The point of SOLE questions is to challenge the children and
stimulate them into figuring and finding out the answers: for
themselves, but not by themselves - once assigned to teams, they
spontaneously work together. It's the self-organization or
socialization that they do, the "society" and collegiate
environment that they create, the fact of them doing all this
organization on their own, that makes a SOLE workshop work.
Guidance from grownups is necessary at times; you don't want to
take a dogmatic hands-off stance. I gave the children a question
in Latin and they just stared at me. These particular American
kids did not know the concept of "translation." So I taught them
the vocabulary word, saying "When you take a sentence from one
language and turn it into another language, that is called
'translating.'" And I wrote the word "translate" on the board.
That was all they needed to then find Google Translate, and they
were off and running.
Running a SOLE workshop is a bit of an art, but if you as leader
neither over-involve yourself (suggestion - try always to see if
there is a way to enable the children to succeed in finding out
answers for themselves), nor absent yourself when you are needed
(for example in case of a behavior prosblem), you will do just
fine; the kids will do the rest. In a short while you'll hit your
Here's a quote regarding questions from Dr. Mitra:
It is important not to 'aim low' and ask questions with
easy answers. "How many countries are there?" can be typed word
for word into a search engine and answered almost immediately.
A different group of kids might come up with slightly, or even very,
different answers. If they're missing a very important point, you
might help direct their attention or inquiry. Otherwise you may just
leave whatever they're missing out on, for a later time, another
SOLE workshop, or even a different form of presentation or
exploration of that topic (such as telling them a story or reading
I once asked a group of 10 year olds in the little town of Villa
Mercedes in Argentina: Why do we have five fingers and toes on
each limb? What's so special about five? ... The children arrived
at their answer by investigating both theology and evolution,
discovering the five bones holding the web on the first
amphibians' fins, and studying geometry. Their investigation
resulted in this final answer: The strongest web that can be
stretched the widest must have five supports.
Here are some more SOLE questions you may ask. Many come from
documents written by Dr. Mitra - others, I've added, found, and/or
- Where did language come from?
- Did dinosaurs really exist and if so, when?
- Who was Pythagorus and what did he do?
- Or, in Latin: Qui fuit Pythagorus et quid fecit?
- I like to write this up on the board and not tell the kids
what language it is. In the U.S. Midwest, a lot of them figure
it's Spanish, which I don't generally bother to correct.
- Sometimes I need to teach them the word "translate." That's
enough for them to find their way to Google Translate and
proceed from there. Kids get a bang out of this.
- Where is Calcutta?
- How does the physical and climactic environment we have in
Australia affect the way we live?
- You can ask this question as is - the kids understand about
answering as if they live in Australia.
- Or you can modify the question, substituting where kids
- What is the purpose of theater?
- Who made space?
- What did the Vikings believe about God?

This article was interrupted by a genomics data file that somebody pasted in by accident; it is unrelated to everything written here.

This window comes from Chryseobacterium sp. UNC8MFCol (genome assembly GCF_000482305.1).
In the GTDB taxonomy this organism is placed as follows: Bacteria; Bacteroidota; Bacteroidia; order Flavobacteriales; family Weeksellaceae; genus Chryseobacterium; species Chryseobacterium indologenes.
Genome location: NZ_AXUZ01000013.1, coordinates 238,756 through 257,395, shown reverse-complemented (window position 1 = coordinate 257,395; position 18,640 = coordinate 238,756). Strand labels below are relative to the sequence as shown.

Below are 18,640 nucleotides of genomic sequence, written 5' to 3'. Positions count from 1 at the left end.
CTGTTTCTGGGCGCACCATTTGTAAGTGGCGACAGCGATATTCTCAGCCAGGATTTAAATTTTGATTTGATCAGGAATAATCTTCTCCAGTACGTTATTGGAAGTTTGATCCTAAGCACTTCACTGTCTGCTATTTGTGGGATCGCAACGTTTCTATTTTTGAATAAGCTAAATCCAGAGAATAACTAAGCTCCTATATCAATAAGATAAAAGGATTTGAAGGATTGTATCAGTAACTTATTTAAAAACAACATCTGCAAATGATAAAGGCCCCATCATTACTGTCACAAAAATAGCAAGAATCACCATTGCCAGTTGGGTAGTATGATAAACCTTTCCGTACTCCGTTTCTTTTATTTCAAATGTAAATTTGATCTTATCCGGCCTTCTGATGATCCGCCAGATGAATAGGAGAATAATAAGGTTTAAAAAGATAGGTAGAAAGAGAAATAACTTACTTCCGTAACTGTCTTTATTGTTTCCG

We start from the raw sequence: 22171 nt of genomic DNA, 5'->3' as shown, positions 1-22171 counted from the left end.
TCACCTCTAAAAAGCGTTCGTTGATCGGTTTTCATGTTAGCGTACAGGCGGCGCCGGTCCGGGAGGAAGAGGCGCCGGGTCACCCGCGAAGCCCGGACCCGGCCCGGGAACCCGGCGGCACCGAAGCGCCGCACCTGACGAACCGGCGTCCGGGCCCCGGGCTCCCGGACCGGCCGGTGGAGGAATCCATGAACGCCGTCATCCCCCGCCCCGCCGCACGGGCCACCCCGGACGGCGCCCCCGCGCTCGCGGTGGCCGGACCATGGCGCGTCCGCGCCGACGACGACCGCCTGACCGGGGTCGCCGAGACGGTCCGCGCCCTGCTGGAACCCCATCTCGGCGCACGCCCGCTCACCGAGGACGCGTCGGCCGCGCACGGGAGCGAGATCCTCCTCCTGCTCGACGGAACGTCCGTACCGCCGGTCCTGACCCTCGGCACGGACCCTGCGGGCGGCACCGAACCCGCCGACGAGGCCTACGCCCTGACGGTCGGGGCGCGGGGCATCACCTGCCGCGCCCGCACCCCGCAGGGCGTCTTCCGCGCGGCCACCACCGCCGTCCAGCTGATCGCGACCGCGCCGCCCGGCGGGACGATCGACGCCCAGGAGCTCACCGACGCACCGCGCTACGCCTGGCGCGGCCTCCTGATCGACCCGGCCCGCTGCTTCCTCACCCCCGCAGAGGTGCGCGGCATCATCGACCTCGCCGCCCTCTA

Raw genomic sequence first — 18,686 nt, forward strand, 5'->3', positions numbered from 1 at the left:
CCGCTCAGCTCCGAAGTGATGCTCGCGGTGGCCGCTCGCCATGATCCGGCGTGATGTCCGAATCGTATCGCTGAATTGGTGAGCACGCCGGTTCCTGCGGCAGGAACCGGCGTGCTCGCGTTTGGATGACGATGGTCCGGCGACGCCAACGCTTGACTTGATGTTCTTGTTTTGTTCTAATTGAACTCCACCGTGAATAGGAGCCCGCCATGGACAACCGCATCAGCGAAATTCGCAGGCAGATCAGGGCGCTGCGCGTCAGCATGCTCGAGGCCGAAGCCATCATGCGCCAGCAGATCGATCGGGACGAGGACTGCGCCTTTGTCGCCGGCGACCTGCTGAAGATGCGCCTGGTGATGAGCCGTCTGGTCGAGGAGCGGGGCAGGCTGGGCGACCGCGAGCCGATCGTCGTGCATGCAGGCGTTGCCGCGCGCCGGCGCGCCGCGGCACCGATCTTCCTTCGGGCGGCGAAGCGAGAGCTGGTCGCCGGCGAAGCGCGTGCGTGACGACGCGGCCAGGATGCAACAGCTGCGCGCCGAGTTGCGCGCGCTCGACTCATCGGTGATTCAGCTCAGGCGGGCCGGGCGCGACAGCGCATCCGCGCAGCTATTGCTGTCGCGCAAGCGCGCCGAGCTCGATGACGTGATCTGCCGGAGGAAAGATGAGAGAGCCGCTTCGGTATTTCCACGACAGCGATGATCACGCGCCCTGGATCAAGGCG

- What was ancient Egypt really like?
- What kinds of animal are endangered and why?
- What is the function of the human skeleton?
- How does a solid turn to a liquid, then to a gas?
- What is the Greenhouse Effect?
- Why do we slip on wet pavement but not on dry?
- Why do we dream?
- Can you kill a goat by staring at it?
- Was the color "orange" named after the fruit or vice versa?
- How do my eyes know to cry when I'm sad?
- Why aren't there any mammals bigger than a blue whale?
- Do boys think differently from girls?
- Can anything be less than zero?
- Will robots be conscious one day?
- Is it more dangerous to fly in an airplane or to drive?
- Are there more stars in the universe or grains of sand on all
the world's beaches?
- What is irony?
- What are ions?
- Why do things fall down and not up or sideways?
- What is altruism?
- Do fish feel pain?
- Is it disgusting to eat insects?
- Why haven't we seen evidence of intelligent alien life?
(Fermi's question: where are they?)
- What are the five best tips for better searching on Google?
- The Colosseum:
- Say "I was playing with Google Maps today and I want to show
- Zoom in on Italy on Google Maps, and then on Rome, and
finally end up at the Colosseum.
- Ask: "What's that big round building and why is it broken?"
- Potential result: The kids learn about the Roman Empire and
- Electronic location:
- Say: "Are you awake and full of energy today? I have a
really hard but important question for you.
- Ask: How does a smart phone know where it is? Tablets can do
it, too. You can ask for your location, or mine, and it tells
you. How does it do that?"
- Potential result: The kids learn about GPS, satellites, cell
phone towers, and trigonometry.
- Say: "You know what, I don't really feel like standing here
and talking all afternoon. But I have a puzzle for you to
solve, if you can."
- Ask: "Can you guess what rubies, sapphires, and airplanes
all have in common?"
- You may want to write the three words on the board.
- Potential result: Kids figure out the answer: aluminum.
- Ask: "How do we use aluminum?"
- Ask: "How cheap is aluminum?" "Did it always cost the same?"
- What's a proton, anyway?
- What is culture?
- What is society?
- How did the world begin? How will it end?